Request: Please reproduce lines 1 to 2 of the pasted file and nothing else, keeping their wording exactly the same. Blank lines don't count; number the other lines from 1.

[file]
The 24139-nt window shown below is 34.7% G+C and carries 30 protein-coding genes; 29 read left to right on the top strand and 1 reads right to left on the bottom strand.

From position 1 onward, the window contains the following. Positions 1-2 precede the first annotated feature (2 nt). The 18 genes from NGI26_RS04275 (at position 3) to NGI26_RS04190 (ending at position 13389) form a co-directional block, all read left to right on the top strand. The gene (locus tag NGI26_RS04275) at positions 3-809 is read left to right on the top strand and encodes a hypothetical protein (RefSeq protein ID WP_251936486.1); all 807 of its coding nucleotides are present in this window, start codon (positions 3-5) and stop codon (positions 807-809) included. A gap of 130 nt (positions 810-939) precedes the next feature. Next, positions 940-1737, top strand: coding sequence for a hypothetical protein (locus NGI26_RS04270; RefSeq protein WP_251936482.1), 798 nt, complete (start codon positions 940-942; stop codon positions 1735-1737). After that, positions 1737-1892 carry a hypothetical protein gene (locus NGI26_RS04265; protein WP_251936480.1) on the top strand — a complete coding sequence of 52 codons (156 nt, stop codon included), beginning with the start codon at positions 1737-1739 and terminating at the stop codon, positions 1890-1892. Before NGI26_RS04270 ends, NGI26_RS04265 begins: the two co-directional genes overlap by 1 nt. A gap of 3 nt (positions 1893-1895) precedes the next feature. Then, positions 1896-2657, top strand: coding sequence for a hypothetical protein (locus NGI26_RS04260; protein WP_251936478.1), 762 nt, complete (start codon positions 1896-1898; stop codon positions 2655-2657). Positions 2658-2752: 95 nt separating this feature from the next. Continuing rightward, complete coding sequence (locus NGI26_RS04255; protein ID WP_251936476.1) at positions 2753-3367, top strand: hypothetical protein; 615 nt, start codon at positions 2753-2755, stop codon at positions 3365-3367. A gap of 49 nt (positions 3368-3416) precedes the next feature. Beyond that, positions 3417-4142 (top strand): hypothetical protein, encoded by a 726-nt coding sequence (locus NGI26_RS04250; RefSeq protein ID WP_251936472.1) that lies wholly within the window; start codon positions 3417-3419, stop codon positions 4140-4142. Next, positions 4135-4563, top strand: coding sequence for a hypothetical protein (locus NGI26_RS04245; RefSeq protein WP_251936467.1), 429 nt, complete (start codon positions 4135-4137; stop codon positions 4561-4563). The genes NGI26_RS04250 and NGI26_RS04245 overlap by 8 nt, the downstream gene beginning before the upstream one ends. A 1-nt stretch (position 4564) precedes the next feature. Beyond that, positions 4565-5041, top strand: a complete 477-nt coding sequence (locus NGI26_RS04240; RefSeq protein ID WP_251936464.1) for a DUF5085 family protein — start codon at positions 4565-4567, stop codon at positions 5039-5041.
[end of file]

The 24139-nt window shown below is 34.7% G+C and carries 30 protein-coding genes; 29 read left to right on the top strand and 1 reads right to left on the bottom strand.

From position 1 onward, the window contains the following. Positions 1-2 precede the first annotated feature (2 nt). The 18 genes from NGI26_RS04275 (at position 3) to NGI26_RS04190 (ending at position 13389) form a co-directional block, all read left to right on the top strand. The gene (locus tag NGI26_RS04275) at positions 3-809 is read left to right on the top strand and encodes a hypothetical protein (RefSeq protein ID WP_251936486.1); all 807 of its coding nucleotides are present in this window, start codon (positions 3-5) and stop codon (positions 807-809) included. A gap of 130 nt (positions 810-939) precedes the next feature. Next, positions 940-1737, top strand: coding sequence for a hypothetical protein (locus NGI26_RS04270; RefSeq protein WP_251936482.1), 798 nt, complete (start codon positions 940-942; stop codon positions 1735-1737). After that, positions 1737-1892 carry a hypothetical protein gene (locus NGI26_RS04265; protein WP_251936480.1) on the top strand — a complete coding sequence of 52 codons (156 nt, stop codon included), beginning with the start codon at positions 1737-1739 and terminating at the stop codon, positions 1890-1892. Before NGI26_RS04270 ends, NGI26_RS04265 begins: the two co-directional genes overlap by 1 nt. A gap of 3 nt (positions 1893-1895) precedes the next feature. Then, positions 1896-2657, top strand: coding sequence for a hypothetical protein (locus NGI26_RS04260; protein WP_251936478.1), 762 nt, complete (start codon positions 1896-1898; stop codon positions 2655-2657). Positions 2658-2752: 95 nt separating this feature from the next. Continuing rightward, complete coding sequence (locus NGI26_RS04255; protein ID WP_251936476.1) at positions 2753-3367, top strand: hypothetical protein; 615 nt, start codon at positions 2753-2755, stop codon at positions 3365-3367. A gap of 49 nt (positions 3368-3416) precedes the next feature. Beyond that, positions 3417-4142 (top strand): hypothetical protein, encoded by a 726-nt coding sequence (locus NGI26_RS04250; RefSeq protein ID WP_251936472.1) that lies wholly within the window; start codon positions 3417-3419, stop codon positions 4140-4142. Next, positions 4135-4563, top strand: coding sequence for a hypothetical protein (locus NGI26_RS04245; RefSeq protein WP_251936467.1), 429 nt, complete (start codon positions 4135-4137; stop codon positions 4561-4563). The genes NGI26_RS04250 and NGI26_RS04245 overlap by 8 nt, the downstream gene beginning before the upstream one ends. A 1-nt stretch (position 4564) precedes the next feature. Beyond that, positions 4565-5041, top strand: a complete 477-nt coding sequence (locus NGI26_RS04240; RefSeq protein ID WP_251936464.1) for a DUF5085 family protein — start codon at positions 4565-4567, stop codon at positions 5039-5041.